Compensation Strategies for Gait Impairments in Parkinson Disease: A Review

Jorik Nonnekes, Evžen Ružicka, Alice Nieuwboer, Mark Hallett, Alfonso Fasano, Bastiaan R. Bloem
2019 Zenodo  
Importance:Patients with Parkinson disease can use a wide variety of strategies to compensate for their gait impairments. Examples include walking while rhythmically bouncing a ball, crossing the legs when walking, or stepping over an inverted cane. An overview and classification of the many available compensation strategies may contribute to understanding their underlying mechanisms and developing focused rehabilitation techniques. Moreover, a comprehensive summary of compensation strategies
more » ... y help patients by allowing them to select a strategy that best matches their needs and preferences and health care professionals by permitting them to incorporate these into their therapeutic arsenal. To create this overview, this narrative review discusses collected video recordings of patients who spontaneously informed clinicians about the use of self-invented tricks and aids to improve their mobility. Observations:Fifty-nine unique compensation strategies were identified from approximately several hundred videos. Here, these observed strategies are classified into 7 main categories for elaboration on their possible underlying mechanisms. The overarching working mechanisms involve an allocation of attention to gait, the introduction of goal directedness, and the use of motor programs that are less automatized than those used for normal walking. Conclusions and Relevance:Overall, these compensation strategies seem to appeal to processes that refer to earlier phases of the motor learning process rather than to a reliance on final consolidation. This review discusses the implications of the various compensation strategies for the management of gait impairment in Parkinson disease.The publisher's final version of this work can be found at Deposited by and We've taken reasonable steps to ensure this content doesn't violate copyright. However, if you think it does you can request a takedown by emailing help@openaccessbutton [...]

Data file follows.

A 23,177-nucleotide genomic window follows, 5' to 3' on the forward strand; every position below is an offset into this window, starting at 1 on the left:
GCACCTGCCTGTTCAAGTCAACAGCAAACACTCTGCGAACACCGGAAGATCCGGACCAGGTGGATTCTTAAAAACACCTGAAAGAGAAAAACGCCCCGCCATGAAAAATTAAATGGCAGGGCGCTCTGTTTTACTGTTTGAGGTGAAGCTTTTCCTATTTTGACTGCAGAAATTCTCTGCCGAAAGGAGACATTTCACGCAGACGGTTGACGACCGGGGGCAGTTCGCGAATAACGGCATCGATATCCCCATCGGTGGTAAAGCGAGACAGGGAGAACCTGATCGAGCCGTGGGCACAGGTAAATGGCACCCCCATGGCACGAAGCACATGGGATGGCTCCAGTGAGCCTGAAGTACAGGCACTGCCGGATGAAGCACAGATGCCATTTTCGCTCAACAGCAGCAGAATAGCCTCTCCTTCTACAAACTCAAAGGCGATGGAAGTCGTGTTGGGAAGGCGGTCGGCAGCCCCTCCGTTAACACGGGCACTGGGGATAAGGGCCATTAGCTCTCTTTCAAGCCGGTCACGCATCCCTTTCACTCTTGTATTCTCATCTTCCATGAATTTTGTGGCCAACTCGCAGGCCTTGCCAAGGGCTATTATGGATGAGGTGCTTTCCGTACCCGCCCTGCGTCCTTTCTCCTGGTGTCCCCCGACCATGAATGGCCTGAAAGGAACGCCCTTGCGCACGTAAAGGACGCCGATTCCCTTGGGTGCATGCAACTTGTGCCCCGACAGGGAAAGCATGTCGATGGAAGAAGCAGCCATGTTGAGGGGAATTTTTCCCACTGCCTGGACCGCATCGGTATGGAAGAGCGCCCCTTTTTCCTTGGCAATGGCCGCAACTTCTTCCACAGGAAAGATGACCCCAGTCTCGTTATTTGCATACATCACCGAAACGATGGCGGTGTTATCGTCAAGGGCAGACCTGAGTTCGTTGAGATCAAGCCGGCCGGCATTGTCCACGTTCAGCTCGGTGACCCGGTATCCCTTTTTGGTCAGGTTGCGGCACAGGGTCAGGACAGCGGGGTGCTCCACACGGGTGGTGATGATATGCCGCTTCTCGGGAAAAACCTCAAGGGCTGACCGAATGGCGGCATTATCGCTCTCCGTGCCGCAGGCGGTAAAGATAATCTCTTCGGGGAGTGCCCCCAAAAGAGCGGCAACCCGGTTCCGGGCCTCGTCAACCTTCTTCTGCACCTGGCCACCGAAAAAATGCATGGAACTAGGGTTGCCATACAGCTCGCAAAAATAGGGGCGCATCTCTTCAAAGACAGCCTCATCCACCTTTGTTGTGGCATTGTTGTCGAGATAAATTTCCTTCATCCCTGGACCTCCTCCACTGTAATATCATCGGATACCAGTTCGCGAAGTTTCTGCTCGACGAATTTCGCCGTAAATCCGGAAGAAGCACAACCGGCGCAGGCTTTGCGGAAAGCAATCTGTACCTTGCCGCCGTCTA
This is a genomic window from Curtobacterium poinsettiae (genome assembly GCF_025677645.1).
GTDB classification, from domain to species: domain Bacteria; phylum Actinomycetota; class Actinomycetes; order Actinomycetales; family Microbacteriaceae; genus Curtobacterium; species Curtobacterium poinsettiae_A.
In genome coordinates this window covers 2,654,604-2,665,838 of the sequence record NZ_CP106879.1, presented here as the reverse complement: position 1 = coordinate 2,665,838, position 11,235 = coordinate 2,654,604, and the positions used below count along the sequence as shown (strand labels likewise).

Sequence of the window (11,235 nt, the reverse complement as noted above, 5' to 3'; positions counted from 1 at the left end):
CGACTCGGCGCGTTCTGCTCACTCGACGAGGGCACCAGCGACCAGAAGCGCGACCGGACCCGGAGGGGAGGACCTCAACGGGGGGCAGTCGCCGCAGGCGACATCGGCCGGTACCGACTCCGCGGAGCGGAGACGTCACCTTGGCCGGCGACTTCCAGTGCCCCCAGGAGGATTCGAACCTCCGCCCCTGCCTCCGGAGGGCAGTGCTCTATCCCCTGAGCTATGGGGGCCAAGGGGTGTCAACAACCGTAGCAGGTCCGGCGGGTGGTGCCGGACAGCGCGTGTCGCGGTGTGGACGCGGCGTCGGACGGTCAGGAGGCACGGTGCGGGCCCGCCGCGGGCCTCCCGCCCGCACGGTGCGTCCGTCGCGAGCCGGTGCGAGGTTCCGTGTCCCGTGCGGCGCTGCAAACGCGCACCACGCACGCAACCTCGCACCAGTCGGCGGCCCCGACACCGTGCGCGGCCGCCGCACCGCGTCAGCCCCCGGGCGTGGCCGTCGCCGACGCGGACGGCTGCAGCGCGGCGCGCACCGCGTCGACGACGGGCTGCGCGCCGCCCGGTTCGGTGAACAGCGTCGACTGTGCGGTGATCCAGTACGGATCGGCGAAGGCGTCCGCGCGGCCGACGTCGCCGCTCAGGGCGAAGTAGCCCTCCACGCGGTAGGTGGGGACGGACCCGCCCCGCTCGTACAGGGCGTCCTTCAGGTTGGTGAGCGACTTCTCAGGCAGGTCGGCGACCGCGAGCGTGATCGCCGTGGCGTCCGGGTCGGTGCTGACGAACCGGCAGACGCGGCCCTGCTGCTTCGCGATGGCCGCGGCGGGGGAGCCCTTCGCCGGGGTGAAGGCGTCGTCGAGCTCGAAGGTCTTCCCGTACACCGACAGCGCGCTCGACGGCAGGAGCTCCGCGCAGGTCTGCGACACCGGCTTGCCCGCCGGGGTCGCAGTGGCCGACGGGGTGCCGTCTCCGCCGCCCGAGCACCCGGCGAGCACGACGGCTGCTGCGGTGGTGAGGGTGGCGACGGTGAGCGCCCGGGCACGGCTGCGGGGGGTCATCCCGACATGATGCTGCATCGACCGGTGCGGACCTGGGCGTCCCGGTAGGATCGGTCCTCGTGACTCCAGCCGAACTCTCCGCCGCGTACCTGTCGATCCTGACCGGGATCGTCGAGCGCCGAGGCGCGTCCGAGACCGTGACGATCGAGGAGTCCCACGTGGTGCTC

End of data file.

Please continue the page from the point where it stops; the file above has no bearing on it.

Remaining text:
doi:10.5281/zenodo.5772413 fatcat:u4ingbi7xzdtxnwczwjcp6al6q